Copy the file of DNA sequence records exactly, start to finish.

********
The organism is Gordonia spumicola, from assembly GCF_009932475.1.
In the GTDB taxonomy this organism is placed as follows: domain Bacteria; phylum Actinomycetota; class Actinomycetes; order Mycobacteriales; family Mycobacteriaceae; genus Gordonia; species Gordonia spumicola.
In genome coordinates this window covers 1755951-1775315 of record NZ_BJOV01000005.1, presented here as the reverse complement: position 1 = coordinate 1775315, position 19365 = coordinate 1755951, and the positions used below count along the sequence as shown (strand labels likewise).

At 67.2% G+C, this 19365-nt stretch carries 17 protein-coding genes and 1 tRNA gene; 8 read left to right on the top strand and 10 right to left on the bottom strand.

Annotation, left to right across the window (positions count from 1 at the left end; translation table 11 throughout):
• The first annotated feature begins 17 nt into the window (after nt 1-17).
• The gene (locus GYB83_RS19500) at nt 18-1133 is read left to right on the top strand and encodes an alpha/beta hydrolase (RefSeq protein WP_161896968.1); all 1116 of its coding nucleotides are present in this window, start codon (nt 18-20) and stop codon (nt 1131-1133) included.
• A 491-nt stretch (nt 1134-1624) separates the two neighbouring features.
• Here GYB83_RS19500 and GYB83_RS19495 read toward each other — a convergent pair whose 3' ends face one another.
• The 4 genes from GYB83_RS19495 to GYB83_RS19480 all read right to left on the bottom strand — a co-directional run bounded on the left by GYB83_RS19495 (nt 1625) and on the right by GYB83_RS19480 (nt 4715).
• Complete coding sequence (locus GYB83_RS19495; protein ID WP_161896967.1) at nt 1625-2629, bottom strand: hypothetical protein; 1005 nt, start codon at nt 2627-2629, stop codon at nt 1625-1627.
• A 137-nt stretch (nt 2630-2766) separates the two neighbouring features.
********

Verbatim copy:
The organism is Gordonia spumicola, from assembly GCF_009932475.1.
In the GTDB taxonomy this organism is placed as follows: domain Bacteria; phylum Actinomycetota; class Actinomycetes; order Mycobacteriales; family Mycobacteriaceae; genus Gordonia; species Gordonia spumicola.
In genome coordinates this window covers 1755951-1775315 of record NZ_BJOV01000005.1, presented here as the reverse complement: position 1 = coordinate 1775315, position 19365 = coordinate 1755951, and the positions used below count along the sequence as shown (strand labels likewise).

At 67.2% G+C, this 19365-nt stretch carries 17 protein-coding genes and 1 tRNA gene; 8 read left to right on the top strand and 10 right to left on the bottom strand.

Annotation, left to right across the window (positions count from 1 at the left end; translation table 11 throughout):
• The first annotated feature begins 17 nt into the window (after nt 1-17).
• The gene (locus GYB83_RS19500) at nt 18-1133 is read left to right on the top strand and encodes an alpha/beta hydrolase (RefSeq protein WP_161896968.1); all 1116 of its coding nucleotides are present in this window, start codon (nt 18-20) and stop codon (nt 1131-1133) included.
• A 491-nt stretch (nt 1134-1624) separates the two neighbouring features.
• Here GYB83_RS19500 and GYB83_RS19495 read toward each other — a convergent pair whose 3' ends face one another.
• The 4 genes from GYB83_RS19495 to GYB83_RS19480 all read right to left on the bottom strand — a co-directional run bounded on the left by GYB83_RS19495 (nt 1625) and on the right by GYB83_RS19480 (nt 4715).
• Complete coding sequence (locus GYB83_RS19495; protein ID WP_161896967.1) at nt 1625-2629, bottom strand: hypothetical protein; 1005 nt, start codon at nt 2627-2629, stop codon at nt 1625-1627.
• A 137-nt stretch (nt 2630-2766) separates the two neighbouring features.